In the wake of the uncertainty caused by the Brexit referendum, businesses are advised to review the legal frameworks protecting their intellectual property ("IP") in the UK.
However, since the referendum was advisory rather than mandatory in nature, the people's decision will not have any legal implications until Article 50 of the Lisbon Treaty ("Article 50") is invoked and the subsequent two year negotiation period draws to a close. Despite no immediate changes taking effect, there are some likely implications in sight for those businesses who protect their IP in the EU and for whom the UK is an important trading market.
Registered European Trademarks and Designs
At present, European law enables businesses to protect their registered European Union Trade Marks ("EUTM"), Registered Community Designs ("RCD"), or Geographic Indications with a single application in all EU Member States. Once an application is lodged and registered, the EUTM, RCD or Geographic Indication is protected throughout the EU.
It is possible that design and trade mark legal protections afforded under European Law will cease to be effective in the UK if it is no longer an EU Member State.
Whilst a possible grandfathering of rights (terms and procedures for which are yet to be determined) may afford UK coverage based on existing EU rights, proprietors of existing EUTMs and RCDs are advised to consider their options with regard to individual applications in both the UK and EU to be ready to take all required action.
Patent Cooperation Treaty and European Patent Convention
The UK is a party to the Patent Cooperation Treaty ("PCT") and the European Patent Convention ("EPC"). As both the PCT and EPC operate independently of the EU, national UK patents will not be affected following Brexit.
Despite the UK continuing to implement the PCT and EPC, Brexit could prevent the UK from participating in the long awaited Unitary Patent ("UP") system. The UP system promises a comprehensive EU wide regulatory framework with a dedicated Unified Patent Court for litigants. Outside of the EU, it would seem unlikely that the UK will be permitted to join the UP system and businesses may be forced to consider alternative filing strategies for their patents.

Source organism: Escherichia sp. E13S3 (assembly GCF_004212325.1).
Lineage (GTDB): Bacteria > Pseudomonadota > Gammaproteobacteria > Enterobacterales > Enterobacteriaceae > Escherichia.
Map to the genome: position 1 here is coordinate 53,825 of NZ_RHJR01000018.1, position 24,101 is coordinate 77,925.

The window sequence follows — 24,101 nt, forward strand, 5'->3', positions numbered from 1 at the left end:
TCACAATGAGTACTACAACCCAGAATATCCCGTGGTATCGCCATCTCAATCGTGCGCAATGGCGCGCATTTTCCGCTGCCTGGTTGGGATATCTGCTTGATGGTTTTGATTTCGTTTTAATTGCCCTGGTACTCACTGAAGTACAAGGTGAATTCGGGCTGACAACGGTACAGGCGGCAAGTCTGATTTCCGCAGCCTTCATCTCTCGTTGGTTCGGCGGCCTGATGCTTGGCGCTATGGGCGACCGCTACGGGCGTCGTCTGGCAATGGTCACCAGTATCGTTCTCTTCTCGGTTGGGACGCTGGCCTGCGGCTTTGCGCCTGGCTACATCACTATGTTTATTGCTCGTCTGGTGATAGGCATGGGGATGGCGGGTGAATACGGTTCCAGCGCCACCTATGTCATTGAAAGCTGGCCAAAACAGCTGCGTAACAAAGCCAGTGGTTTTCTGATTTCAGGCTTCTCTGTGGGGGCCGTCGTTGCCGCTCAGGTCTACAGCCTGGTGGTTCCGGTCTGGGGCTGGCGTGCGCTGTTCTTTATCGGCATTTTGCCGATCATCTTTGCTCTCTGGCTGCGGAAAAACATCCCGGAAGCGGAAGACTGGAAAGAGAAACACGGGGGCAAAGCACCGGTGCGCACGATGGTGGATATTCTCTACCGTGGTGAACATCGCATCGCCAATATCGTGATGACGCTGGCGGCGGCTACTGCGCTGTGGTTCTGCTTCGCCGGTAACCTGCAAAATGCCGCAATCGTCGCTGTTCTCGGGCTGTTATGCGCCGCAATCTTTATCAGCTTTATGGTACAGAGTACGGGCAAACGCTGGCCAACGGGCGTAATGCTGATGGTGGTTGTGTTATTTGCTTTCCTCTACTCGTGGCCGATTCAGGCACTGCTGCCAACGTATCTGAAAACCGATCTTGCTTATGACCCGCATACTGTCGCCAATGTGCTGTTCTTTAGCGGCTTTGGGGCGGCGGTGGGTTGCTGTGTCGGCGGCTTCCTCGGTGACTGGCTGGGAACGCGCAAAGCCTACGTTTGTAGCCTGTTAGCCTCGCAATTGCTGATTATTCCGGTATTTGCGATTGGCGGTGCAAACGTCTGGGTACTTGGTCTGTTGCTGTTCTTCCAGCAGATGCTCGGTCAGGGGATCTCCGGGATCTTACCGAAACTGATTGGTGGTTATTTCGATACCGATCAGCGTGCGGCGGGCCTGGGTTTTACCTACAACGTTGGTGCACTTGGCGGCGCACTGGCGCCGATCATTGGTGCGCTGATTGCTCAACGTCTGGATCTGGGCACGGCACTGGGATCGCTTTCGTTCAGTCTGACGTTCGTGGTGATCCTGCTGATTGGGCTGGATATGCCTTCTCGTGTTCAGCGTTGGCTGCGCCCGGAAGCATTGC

Significantly, Brexit may also undermine the coming into force of the UP system. With the launch of the Unitary Patent and Unified Patent Court tabled for January 2017, Brexit has dashed any hope of meeting this deadline. In its current form, Article 89 of the Unitary Patent Court Agreement (the "Agreement") provides that the Agreement can only enter into force after ratification by "the three Member States in which the highest number of European patents had effect in the year preceding the year in which the signature of the Agreement takes place”. As one of the three relevant countries in question, the UK is required to ratify the Agreement to take force in its current form. In the wake of Brexit's legal and political turmoil, the UK may not now initiate steps to ratify a system which will be limited in membership and scope to EU Member States.
The Agreement also faces other challenges as one of the main seats of the proposed Unified Patent Court, a key provision of the UP system, was to be located in London.
Copyright and other unregistered rights
As in Ireland, UK national legislation primarily regulates copyright law and the common law tort of passing off will likely remain unchanged in the wake of Brexit.
It is not yet possible to specify the legal implications of Brexit for IP in the UK. In the meantime, best practice would suggest that affected businesses should review their IP portfolios in order to ensure any EU IP rights are equally protected in both the EU and UK post-Brexit. Irrespective of what transitional provisions are implemented by the UK in the coming years, the words of Benjamin Franklin that “an ounce of prevention is worth a pound of cure” ring particularly true for businesses operating in the post-Brexit world.